Bangkok climate talk leaves 'heavy lifting' to Poland COP24

A sign welcomes delegates at the U.N. Climate Change Conference in Bangkok. Photo by: UNFCCC / CC BY-NC-SA

BANGKOK — The Bangkok climate talk culminated in a 300-page draft, a tome that highlights how much is left to do before the rulebook for the Paris Agreement on climate change can be adopted in the Polish city of Katowice later this year.

Negotiators from 178 countries gathered in the Thai capital for a last chance ahead of 24th Conference of the Parties to the United Nations Framework Convention on Climate Change to untangle the suite of guidelines that will steer the Paris Agreement toward effective implementation. With weeklong negotiations often progressing well into the night, several aspects of the rulebook did see an improvement in clarity, tired negotiators and stakeholders told Devex on Sunday. But other aspects, such as the vital issue of climate finance and details of nationally determined contributions, or NDCs, remain murky.

Developed countries — led by the United States — took an aggressive stance on finance, avoiding conversations about how they would communicate future payouts to countries hit hard by rising temperatures. Rich nations skirted talks of the replenishment of the Green Climate Fund and a process to establish a new long-term finance goal in a move that ActionAid's Global Lead on Climate Change Harjeet Singh said threatens the accord entirely.

“The Paris Agreement is on the brink,” Singh said on Sunday. “Developed countries are going back on their word and refusing to agree clear rules governing climate finance. If they remain stuck in their positions and fail to loosen their purses, this treaty may collapse.”

Frustrated developing country and civil society actors noted that the European Union didn’t step out of the U.S. shadow to speak up the way many of them expected.

“The EU seemed to hide behind that strategy for tactical reasons, but we do hope that on these issues they will emerge as ‘bridge-builders’ in the run up to Katowice,” said Yamide Dagnet, who tracks the U.N. climate process for the World Resources Institute.

Stakeholders from developed and developing nations may have held different expectations, but finance will “obviously” be a key part of the Paris Agreement work program, Anna Broadhurst, lead adviser on climate change for the New Zealand Ministry of Foreign Affairs and Trade, told Devex: “I think the finance negotiators have done what was expected of them this week, shifting gear [and] making solid progress on finance agenda items,” she said.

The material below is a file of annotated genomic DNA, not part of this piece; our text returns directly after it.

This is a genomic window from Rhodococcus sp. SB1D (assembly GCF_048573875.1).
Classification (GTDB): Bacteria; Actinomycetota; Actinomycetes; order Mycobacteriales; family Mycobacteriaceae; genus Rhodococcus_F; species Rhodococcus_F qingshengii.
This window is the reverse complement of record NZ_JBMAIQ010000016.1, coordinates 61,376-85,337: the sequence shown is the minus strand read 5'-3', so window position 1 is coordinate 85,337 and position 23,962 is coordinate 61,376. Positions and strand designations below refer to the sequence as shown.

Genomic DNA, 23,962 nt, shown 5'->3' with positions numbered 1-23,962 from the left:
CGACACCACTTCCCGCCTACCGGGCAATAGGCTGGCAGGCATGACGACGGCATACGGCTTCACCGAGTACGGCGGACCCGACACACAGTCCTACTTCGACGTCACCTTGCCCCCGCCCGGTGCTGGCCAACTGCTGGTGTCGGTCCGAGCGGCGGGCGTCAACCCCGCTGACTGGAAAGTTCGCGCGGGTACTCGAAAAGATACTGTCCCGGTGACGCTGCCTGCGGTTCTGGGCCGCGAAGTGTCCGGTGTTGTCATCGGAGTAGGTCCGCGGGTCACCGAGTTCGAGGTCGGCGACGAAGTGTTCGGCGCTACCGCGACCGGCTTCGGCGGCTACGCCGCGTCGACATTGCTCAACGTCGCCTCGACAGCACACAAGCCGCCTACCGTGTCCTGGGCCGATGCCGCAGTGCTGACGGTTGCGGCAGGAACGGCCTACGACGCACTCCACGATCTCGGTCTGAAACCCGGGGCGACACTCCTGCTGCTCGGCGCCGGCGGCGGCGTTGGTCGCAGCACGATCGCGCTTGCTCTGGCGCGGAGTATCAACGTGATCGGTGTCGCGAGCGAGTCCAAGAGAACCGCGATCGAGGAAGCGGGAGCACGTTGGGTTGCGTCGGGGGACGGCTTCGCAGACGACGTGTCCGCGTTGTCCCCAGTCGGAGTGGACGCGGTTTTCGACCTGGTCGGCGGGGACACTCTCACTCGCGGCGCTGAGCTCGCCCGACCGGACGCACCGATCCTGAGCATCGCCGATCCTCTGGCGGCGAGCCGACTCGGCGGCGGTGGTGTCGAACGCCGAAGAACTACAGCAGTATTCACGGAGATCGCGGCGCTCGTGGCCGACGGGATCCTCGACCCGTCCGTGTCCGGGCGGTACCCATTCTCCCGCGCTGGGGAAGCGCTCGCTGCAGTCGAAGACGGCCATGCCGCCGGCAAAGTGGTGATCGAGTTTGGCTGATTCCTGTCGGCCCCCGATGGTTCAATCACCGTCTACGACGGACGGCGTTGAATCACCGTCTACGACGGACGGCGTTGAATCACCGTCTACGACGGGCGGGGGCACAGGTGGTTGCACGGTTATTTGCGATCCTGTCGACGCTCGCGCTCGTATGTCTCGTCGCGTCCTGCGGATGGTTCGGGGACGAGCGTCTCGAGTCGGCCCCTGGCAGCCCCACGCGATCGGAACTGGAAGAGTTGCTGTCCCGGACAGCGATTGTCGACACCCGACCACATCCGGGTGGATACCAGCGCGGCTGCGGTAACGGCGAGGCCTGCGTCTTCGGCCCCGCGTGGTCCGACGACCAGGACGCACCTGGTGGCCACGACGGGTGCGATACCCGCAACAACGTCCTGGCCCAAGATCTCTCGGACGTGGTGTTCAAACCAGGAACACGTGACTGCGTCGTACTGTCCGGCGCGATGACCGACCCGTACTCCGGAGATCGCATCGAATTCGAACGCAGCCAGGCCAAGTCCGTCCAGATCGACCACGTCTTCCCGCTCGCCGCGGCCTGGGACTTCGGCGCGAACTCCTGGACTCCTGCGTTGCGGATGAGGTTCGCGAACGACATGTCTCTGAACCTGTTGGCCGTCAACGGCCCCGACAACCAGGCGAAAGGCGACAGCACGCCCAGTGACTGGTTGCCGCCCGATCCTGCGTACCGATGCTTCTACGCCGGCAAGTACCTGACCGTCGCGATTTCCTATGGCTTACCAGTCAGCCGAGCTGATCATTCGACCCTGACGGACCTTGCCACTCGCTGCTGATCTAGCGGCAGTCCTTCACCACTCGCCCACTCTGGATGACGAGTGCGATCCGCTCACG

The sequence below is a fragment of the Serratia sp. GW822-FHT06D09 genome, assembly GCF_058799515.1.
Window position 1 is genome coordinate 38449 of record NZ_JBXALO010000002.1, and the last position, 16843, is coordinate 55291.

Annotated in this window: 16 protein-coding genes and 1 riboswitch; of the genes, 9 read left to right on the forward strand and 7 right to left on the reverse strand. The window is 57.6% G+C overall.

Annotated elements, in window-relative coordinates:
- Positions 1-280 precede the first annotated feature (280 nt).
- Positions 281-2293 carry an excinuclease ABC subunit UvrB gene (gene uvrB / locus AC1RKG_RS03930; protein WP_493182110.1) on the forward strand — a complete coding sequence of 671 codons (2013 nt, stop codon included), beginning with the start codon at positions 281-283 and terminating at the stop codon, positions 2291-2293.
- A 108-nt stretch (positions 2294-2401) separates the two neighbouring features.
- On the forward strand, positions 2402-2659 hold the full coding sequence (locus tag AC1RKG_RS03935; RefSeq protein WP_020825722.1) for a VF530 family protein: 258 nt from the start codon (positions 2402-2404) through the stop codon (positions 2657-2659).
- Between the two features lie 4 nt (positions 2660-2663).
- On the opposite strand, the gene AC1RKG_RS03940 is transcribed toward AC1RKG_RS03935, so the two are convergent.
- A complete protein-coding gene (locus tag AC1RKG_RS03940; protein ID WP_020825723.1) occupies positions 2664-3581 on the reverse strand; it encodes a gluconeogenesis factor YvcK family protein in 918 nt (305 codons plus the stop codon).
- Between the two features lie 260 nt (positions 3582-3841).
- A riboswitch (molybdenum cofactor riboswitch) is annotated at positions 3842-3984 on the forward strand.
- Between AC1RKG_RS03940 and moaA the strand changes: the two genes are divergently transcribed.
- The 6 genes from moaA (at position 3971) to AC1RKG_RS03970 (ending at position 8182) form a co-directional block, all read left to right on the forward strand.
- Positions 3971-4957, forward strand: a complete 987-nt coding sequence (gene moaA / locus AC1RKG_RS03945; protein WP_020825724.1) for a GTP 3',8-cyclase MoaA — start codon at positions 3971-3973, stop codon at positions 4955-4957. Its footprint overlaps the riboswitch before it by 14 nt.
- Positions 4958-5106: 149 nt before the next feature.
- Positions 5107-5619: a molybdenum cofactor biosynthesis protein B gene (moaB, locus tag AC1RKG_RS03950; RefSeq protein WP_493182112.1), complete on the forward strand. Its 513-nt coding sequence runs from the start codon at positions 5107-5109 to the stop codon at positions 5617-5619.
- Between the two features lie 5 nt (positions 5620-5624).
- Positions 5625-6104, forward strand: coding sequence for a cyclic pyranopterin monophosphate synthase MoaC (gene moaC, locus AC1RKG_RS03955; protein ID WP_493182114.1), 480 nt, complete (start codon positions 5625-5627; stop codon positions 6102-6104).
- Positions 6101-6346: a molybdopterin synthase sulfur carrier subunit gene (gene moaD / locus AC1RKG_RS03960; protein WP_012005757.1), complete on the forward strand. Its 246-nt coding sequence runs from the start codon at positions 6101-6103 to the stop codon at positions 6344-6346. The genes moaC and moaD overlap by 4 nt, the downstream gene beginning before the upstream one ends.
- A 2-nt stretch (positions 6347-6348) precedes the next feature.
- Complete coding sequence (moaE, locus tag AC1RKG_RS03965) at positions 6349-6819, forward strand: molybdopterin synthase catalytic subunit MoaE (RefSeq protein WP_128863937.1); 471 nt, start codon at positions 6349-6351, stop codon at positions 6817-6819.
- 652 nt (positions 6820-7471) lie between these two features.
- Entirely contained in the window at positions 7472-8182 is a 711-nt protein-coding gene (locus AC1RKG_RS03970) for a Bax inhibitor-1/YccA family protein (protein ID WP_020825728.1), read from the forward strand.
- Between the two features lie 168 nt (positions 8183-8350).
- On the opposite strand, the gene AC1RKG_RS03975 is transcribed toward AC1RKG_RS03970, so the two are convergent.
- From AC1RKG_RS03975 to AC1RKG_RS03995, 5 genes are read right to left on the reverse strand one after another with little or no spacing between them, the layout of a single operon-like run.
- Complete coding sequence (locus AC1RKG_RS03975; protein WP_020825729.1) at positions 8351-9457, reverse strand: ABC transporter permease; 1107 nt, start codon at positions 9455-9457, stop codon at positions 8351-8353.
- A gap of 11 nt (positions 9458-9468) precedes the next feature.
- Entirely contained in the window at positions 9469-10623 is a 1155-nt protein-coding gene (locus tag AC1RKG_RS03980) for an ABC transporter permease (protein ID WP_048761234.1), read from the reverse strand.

Negotiators moved ahead on the Adaptation Fund working document, Broadhurst added, and detailed technical exchange on the governance and institutional arrangements for the fund to serve the Paris Agreement.

Negotiations on the treaty’s technology framework also inched forward. The framework will provide guidance for enhanced action on technology development and transfer to support implementing the agreement. The parties agreed that the new draft text will be the basis of negotiation in Katowice — but unsurprisingly, financing for the framework remains a contentious issue, according to Singh.

Iran, on behalf of the “Like-Minded Developing Countries” negotiation group during a mid-week press conference, cited persistent attempts by developed countries to erase differentiation or renegotiate the Paris Agreement during the talks.

Perhaps the most frustrating outcome for all parties is the impasse on the text to determine national climate plans. Countries have been grappling with how to reflect the contributions and responsibilities of developed and developing countries given varied national contexts. As of Sunday, there was no agreement to progress text on guidance for NDCs in the context of mitigation. China’s delegates advocated for different rules for developed and developing countries, while the U.S. remained firm in its strong opposition to a two-tier system.

Despite slow progress, the length of the 304-page document borne of Bangkok’s negotiations isn’t an issue, according to Dagnet. The 20-page Paris Agreement began as 100, she said, and the “user manual” of the Paris accord, which will guide its implementation,  is expected to be much longer. 

The compiled document hasn’t yet been translated into a legally written negotiating text. Instead, parties in Bangkok have agreed to give a mandate to negotiation co-chairs, which will allow them to continue to work on new text proposals to tighten the document ahead of COP24. Civil society organizations are also calling on the Polish presidency to lead diplomatic efforts ahead of Katowice and work toward a comprehensive COP24 package.

The past week of tense negotiations could end up “leaving the heavy lifting for COP24,” said Greenpeace East Asia Global Climate Political Advisor Taehyun Park. “A leadership deficit is the root cause of this slow pace and needs to be immediately addressed.”

He’s looking to the upcoming California Global Climate Action Summit, New York U.N. Climate Week, and the series of closed meetings leading to COP24 to help cut through the contentious issues that stalled talks in Bangkok.

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    Kelli Rogers

    Kelli Rogers is a global development reporter for Devex. Based in Bangkok, she covers disaster and crisis response, innovation, women’s rights, and development trends throughout Asia. Prior to her current post, she covered leadership, careers, and the USAID implementer community from Washington, D.C. Previously, she reported on social and environmental issues from Nairobi, Kenya. Kelli holds a bachelor’s degree in journalism from the University of Missouri, and has since reported from more than 20 countries.